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The diversity cuisine


SMOKING or nonsmoking?"

The smart-aleck in me always wants to reply, "None of your business."

The cowardly social conformist puts the lid on that impulse. He knows the futility of trying to be witty with the help.

For one thing their feet are tired, and they are steaming internally because the straw boss has been throwing his weight around, and they didn't want to grow up to be headwaiters and grocery checkers anyhow.

He wanted to be a croupier at Monte Carlo; she, a Navy fighter pilot detached from the fleet for special duty as an astronaut. A miserable run of rotten luck with schoolteachers, followed by love, marriage, children and the rise of downsizing made them what they are today.

They have enough to put up with. I spare them the wit. "Nonsmoking," I say, thinking how awful it must be for those who have to say "Smoking."

Of all the nasty punishments for smoking nowadays, the worst must be the smoker's sense of being a Typhoid Mary. Imagine a whole society hating you, isolating you from the good, strong, healthy people whose lives you imperil, you smoke-drenched swine!

Imagine entering rooms filled with good, strong, healthy people and being confronted by a suave inquisitor -- "Smoking or nonsmoking?" -- and having to say it out loud:


How sweet to be able to say, "Nonsmoking." It creates that warm feeling of mob fellowship that accounts for adolescence's herd lust for purple hair and droopy-drawer trousers, not to mention adulthood's joy in the occasional lynching.

For a while, because proclaiming myself part of the upright majority seemed slightly ungentlemanly, I refused a direct answer to "Smoking or nonsmoking?"

"It doesn't matter," was my reply.

What a nuisance. The help had to guess: What was this guy up to anyhow? Was he one of those militant smokers who planned to light up as soon as they seated him in the non-smoking area? Or would he whine and go into hysterics when, seated among the smokers, fumes from the gaspers engulfed him?

Why should a man who has dreamed of dealing with James Bond and Onassis at Monte Carlo be reduced to betting on what some eccentric restaurant patron may have in mind?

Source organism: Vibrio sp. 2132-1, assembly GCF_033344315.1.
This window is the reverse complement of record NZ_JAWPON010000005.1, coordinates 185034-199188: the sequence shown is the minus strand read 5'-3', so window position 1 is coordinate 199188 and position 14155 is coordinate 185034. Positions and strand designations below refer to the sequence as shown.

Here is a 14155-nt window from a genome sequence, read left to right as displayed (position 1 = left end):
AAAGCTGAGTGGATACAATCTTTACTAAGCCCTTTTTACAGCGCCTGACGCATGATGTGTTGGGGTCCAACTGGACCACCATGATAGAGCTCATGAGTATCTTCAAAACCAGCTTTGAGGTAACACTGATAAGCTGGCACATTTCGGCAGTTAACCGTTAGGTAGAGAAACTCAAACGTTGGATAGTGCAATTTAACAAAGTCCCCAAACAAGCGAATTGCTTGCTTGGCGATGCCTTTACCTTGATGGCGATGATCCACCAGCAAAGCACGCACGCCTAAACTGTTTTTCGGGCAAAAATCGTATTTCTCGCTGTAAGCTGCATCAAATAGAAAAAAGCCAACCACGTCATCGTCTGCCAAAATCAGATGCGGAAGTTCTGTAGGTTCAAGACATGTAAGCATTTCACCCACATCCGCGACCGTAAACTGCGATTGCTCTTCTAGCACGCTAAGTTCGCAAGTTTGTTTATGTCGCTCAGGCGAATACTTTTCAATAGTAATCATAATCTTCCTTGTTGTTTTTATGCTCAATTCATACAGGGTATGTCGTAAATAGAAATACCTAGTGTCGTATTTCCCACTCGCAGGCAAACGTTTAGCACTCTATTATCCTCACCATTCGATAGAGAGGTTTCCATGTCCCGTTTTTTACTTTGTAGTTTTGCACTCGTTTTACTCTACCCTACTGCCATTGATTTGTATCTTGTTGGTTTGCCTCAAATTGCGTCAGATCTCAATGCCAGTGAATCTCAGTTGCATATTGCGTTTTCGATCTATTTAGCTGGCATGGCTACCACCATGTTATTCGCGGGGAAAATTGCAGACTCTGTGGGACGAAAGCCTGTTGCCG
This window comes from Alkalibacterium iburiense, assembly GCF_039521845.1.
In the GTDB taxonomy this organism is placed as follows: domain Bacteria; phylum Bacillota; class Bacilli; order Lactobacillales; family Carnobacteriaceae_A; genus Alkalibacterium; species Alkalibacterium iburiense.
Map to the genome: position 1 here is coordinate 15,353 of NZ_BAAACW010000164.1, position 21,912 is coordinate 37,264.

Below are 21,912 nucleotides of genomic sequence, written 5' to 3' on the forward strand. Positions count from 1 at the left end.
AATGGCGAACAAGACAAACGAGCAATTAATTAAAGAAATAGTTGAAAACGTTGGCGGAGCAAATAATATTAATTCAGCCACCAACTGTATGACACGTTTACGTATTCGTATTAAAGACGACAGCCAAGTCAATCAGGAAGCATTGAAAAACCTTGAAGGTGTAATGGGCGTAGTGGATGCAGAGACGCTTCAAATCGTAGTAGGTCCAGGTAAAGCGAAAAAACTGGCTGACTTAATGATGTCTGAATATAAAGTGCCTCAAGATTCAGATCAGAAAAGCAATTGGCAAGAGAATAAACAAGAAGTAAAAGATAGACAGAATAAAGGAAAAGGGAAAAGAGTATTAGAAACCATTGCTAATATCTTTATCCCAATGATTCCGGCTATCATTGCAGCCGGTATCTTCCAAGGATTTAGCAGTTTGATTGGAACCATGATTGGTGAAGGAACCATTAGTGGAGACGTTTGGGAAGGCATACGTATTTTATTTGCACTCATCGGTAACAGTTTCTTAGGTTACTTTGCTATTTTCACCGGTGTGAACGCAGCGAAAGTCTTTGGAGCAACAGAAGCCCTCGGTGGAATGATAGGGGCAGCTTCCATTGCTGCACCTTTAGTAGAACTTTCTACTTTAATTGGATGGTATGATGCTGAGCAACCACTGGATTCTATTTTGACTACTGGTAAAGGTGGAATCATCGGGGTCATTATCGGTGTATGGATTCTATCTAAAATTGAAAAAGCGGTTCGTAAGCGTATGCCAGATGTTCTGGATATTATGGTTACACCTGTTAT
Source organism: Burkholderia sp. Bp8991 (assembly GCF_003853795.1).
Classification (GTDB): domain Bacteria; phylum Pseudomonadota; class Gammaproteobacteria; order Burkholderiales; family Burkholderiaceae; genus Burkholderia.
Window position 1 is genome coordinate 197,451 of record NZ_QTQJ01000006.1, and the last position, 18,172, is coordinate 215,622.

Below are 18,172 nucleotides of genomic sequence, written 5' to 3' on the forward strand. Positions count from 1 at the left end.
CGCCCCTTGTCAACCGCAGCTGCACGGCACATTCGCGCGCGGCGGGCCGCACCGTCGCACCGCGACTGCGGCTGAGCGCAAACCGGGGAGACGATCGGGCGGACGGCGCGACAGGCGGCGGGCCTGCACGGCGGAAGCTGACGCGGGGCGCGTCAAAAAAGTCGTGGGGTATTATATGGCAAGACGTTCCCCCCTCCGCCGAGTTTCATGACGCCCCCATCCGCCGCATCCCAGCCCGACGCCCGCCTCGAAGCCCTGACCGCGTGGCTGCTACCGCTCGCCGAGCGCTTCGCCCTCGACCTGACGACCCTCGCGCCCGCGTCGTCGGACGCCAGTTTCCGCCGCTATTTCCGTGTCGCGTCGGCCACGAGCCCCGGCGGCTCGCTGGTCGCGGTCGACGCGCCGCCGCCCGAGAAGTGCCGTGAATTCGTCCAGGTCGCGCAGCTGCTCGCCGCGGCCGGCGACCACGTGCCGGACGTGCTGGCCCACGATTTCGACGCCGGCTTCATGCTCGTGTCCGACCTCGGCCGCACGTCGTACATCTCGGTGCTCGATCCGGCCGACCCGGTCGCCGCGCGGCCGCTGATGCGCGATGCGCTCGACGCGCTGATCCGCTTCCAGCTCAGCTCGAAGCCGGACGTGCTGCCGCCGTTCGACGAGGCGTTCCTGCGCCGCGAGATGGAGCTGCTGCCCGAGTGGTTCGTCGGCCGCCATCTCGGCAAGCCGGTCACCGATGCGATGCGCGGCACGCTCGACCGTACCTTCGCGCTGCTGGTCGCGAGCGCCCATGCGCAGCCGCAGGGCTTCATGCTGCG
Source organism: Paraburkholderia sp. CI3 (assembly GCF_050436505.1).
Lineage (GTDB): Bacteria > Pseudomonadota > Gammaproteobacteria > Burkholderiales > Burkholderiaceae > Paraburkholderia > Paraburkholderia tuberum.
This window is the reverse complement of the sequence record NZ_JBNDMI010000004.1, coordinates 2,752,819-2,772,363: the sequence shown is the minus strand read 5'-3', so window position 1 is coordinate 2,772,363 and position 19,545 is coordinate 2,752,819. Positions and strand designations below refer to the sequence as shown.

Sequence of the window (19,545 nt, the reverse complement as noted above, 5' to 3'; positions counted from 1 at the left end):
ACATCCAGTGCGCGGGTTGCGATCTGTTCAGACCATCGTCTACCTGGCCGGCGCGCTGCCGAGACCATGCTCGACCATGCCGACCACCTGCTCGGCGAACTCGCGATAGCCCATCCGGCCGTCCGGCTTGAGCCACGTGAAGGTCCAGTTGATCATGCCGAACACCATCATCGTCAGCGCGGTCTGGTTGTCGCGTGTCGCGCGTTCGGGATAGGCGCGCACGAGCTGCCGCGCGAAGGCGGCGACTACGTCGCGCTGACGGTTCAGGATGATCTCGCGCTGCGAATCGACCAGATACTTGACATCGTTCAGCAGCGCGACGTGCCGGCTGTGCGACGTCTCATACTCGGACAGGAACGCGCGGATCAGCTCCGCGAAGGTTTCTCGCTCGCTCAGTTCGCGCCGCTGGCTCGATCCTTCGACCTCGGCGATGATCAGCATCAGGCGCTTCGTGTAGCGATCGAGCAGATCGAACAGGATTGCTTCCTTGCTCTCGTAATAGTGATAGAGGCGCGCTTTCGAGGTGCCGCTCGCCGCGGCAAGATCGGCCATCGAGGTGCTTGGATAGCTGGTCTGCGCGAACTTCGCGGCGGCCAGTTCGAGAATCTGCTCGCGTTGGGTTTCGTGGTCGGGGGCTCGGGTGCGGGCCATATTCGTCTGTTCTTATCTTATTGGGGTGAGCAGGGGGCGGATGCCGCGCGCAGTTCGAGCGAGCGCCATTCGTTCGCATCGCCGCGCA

Actually it doesn't matter to me. Smoke-filled or smoke-free, most air in most places of public assembly is pretty awful, and the air in the great outdoors is often worse. Many people, of course, are finicky about which variety of bad air they inhale, and they're entitled.

Whether a tobacco cloud in a saloon is worse than an exhaust cloud in a summer traffic jam strikes me, however, as a dispute about the difference between a tittle and a jot.

However, this new business of letting customers choose how to segregate themselves according to taste, vice and idiosyncrasy could also lead to a more civilized America. Dennis Grady, of Columbus, Ohio, for example, writes to suggest that it could cut the national toll of deaths by gunshot. Thus:

Many states are now licensing law-abiding citizens to carry concealed guns. Are you nervous about being surrounded at dinner by compatriots so tetchy that they're packing shooting irons? Let's make public accommodations show you the same courtesy they grant nonsmokers.

Entering a restaurant, you would first be asked, "Smoking or nonsmoking?" and then, "Armed or unarmed?" This civilized division of diners would lead naturally to more complex inquiry:

"Armed smoking, armed nonsmoking, unarmed smoking or unarmed nonsmoking?"

From there we might move to accommodate the public's varying attitudes toward lunacy in a heavily armed nation:

"Armed maniac smoking, armed maniac nonsmoking, armed non-maniac smoking, armed non-maniac nonsmoking, unarmed maniac smoking . . .?"

Then on to people with odious political views: "Armed liberal maniac smoking, armed liberal non-maniac nonsmoking, unarmed liberal maniac smoking, unarmed non-liberal maniac nonsmoking . . .?"

Russell Baker is a New York Times columnist.

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